Dig if you will, the picture:
It’s sevenish years ago. Kanye was gonna let Taylor finish at the MTV awards. Harem pants were making their brief resurgence. Shimmery vampires were driving teenyboppers and soccer moms alike crazy in movie theaters. Mr. White had yet to truly break bad. And the whole Internet entrepreneur thing was still in its relative infancy. There wasn’t really a set way of doing things, and everyone (my 21 year old self in my first year of business included) was trying out a lot of different things to figure out how to make it work.
Now things have drastically changed. The Internet entrepreneur thing is very much in, people are teaching other people the lessons they learned from all the experimenting, and more and more people are doing seriously amazing things — all of which is awesome.
The downside is that once something becomes more widespread, things start to go from “Give it a try” to “This is how you do it.” That’s not always a bad thing — there’s no need to reinvent the wheel every time you do something — but when it becomes prescriptive, there’s a problem.
Enter Entrepreneur Barbie
There’s a sort of Barbie doll standard of what makes a good business floating around. You know, the cool website, the blue hair if you’re edgy and the shampoo commercial hair if you’re not, the HuffPo article, the 6 figure launch, 4 hour workweek, the neverending stream of content every damn day.
Here’s the thing: if you do something that helps people and they pay you for it, and you can keep the lights on and the Internet fast, you’re running a good business. Not the only business you could run. Maybe not even the most profitable business you could run.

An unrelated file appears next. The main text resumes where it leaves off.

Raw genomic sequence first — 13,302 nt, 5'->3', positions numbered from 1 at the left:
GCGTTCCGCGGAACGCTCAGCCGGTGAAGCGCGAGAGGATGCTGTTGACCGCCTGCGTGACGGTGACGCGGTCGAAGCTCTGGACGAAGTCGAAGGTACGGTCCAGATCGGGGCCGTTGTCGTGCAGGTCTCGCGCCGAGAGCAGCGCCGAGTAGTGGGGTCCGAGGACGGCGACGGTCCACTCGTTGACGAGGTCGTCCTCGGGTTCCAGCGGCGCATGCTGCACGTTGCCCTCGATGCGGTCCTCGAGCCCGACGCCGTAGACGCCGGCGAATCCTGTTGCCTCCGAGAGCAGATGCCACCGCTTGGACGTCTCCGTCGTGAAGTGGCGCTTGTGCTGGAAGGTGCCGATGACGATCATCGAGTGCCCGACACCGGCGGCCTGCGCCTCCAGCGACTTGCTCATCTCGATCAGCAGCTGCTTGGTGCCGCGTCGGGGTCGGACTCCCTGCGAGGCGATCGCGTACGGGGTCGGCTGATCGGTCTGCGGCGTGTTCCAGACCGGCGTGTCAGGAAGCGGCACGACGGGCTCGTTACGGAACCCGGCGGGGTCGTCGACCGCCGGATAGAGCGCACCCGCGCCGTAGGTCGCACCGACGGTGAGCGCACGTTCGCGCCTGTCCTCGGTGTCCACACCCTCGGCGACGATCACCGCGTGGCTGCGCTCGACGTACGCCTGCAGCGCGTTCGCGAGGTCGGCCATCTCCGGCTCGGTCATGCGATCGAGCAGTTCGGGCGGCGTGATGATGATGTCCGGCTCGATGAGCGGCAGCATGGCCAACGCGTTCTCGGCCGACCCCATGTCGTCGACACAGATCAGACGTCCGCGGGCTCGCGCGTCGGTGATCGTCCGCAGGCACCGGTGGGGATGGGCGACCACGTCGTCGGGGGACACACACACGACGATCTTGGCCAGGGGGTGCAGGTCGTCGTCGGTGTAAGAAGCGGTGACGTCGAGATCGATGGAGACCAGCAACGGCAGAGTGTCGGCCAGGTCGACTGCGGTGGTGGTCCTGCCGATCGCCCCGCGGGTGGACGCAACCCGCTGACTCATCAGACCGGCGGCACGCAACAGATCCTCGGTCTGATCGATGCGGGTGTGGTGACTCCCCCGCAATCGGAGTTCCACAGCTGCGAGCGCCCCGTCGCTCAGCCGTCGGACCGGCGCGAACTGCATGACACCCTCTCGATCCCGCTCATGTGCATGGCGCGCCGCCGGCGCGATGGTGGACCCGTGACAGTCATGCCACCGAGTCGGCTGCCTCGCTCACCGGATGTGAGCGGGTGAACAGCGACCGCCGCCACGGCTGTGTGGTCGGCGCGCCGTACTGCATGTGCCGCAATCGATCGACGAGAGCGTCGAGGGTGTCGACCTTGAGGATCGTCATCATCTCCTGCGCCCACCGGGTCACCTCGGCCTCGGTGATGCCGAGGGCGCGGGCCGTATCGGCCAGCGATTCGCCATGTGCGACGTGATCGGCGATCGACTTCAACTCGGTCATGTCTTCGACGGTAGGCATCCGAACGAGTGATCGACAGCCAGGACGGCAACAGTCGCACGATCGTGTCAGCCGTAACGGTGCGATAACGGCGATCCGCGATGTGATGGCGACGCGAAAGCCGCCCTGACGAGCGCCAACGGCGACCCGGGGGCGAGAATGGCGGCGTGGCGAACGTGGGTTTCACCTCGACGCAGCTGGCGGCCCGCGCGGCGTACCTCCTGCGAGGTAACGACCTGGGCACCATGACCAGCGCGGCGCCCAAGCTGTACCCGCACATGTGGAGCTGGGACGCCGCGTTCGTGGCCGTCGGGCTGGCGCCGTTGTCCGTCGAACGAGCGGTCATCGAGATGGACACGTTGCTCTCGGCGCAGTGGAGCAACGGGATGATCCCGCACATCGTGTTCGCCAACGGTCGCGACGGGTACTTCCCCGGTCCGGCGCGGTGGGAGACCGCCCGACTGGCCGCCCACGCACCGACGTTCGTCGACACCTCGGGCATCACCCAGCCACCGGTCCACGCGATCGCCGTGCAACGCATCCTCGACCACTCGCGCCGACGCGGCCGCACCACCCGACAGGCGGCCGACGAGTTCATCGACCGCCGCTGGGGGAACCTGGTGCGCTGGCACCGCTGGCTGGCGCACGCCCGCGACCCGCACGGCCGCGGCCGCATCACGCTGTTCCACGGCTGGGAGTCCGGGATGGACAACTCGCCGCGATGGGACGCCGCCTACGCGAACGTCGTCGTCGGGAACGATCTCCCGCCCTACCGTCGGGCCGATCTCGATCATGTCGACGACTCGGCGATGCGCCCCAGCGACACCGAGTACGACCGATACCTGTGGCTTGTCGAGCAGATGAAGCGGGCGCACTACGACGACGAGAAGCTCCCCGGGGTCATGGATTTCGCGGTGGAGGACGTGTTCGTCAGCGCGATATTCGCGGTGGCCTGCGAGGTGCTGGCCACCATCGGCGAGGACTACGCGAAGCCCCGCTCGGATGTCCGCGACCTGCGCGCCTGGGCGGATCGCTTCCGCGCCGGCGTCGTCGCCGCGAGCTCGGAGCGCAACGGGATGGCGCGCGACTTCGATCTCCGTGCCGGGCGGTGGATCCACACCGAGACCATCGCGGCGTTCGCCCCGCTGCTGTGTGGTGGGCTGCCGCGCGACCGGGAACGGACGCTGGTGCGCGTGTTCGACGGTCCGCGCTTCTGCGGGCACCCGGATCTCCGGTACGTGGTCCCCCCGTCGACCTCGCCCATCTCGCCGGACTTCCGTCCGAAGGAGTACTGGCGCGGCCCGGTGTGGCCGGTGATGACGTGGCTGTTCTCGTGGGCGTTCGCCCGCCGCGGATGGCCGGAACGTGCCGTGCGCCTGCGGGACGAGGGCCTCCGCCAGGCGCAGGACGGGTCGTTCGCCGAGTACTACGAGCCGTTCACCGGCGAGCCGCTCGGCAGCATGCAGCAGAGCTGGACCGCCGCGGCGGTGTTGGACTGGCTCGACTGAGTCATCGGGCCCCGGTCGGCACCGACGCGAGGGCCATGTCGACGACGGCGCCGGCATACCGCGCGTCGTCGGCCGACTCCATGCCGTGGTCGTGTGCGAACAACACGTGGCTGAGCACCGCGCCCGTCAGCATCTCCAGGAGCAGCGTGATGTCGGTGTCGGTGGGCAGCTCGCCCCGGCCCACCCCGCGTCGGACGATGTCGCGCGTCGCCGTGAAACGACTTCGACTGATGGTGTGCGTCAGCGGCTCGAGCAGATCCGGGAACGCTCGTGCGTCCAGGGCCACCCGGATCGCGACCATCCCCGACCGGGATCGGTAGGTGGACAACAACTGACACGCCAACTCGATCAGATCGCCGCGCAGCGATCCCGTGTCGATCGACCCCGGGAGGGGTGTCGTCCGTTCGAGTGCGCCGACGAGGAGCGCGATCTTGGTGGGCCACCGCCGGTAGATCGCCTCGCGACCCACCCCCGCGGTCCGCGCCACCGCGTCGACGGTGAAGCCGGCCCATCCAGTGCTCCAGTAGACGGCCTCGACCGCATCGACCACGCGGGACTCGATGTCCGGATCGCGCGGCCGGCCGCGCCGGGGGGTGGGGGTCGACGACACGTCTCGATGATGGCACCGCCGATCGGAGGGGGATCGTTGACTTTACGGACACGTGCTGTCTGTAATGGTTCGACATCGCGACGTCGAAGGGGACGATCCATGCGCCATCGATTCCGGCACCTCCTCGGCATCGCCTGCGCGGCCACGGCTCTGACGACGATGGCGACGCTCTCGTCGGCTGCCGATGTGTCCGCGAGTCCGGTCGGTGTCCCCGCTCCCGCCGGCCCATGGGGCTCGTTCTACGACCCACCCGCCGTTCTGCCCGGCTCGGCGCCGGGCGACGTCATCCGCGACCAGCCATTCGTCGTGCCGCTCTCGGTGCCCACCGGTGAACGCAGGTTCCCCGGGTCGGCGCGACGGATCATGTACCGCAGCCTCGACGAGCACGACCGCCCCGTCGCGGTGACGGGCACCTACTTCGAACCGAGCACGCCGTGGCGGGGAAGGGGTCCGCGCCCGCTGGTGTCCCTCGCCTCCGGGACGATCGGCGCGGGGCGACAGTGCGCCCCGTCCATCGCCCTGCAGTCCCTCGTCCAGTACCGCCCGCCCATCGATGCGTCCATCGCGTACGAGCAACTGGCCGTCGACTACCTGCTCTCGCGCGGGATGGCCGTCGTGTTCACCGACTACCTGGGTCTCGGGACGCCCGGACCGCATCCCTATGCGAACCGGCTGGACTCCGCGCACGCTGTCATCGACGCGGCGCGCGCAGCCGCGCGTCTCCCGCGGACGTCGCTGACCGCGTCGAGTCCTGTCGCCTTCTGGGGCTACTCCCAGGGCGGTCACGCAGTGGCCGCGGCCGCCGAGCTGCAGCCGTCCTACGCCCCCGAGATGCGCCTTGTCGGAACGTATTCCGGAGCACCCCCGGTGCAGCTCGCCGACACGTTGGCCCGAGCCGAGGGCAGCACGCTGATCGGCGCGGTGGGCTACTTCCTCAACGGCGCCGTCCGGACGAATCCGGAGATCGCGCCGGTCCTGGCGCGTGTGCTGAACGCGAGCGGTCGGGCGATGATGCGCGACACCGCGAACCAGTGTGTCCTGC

But so many people have become so focused on collecting the merit badges of entrepreneurship that they end up donwplaying the already great things they’re doing, thinking “Well, when I get the post in HuffPo, then I’ll have a really good business,” or “After my 6 figure launch, that’s when I’ll really have it made.”
Put the merit badges down.
None of these are bad things in and of themselves, and they might be just what you want and need for your business. But they’re just tools.
It’s so critical to understand that getting these things will not automatically give you the business you want. You’ve got to know the why behind them, the strategy behind the move — because you might find out that actually, you can get the same result in a way that’s much easier, faster, or better for your business.
As I’ve said before, you don’t have to do it because somebody else does it. You don’t have to think it because somebody else thought it. You don’t have to believe it because somebody else said it (even if it was Seth Godin.)
You just have to run your business in a way that’s the best for your clients, your bank account, and yourself. Now go make great things happen!
So you've followed the advice of the so-called marketing gurus.
Created and crumpled a dozen "client avatars".
Blogged 'til you're blue in the face.
And you're still not seeing a ROI on your content.
Let's fix that.
Actionable tips, effective strategies, and absolutely irreverent advice for getting your words to actually work for your business, right here.
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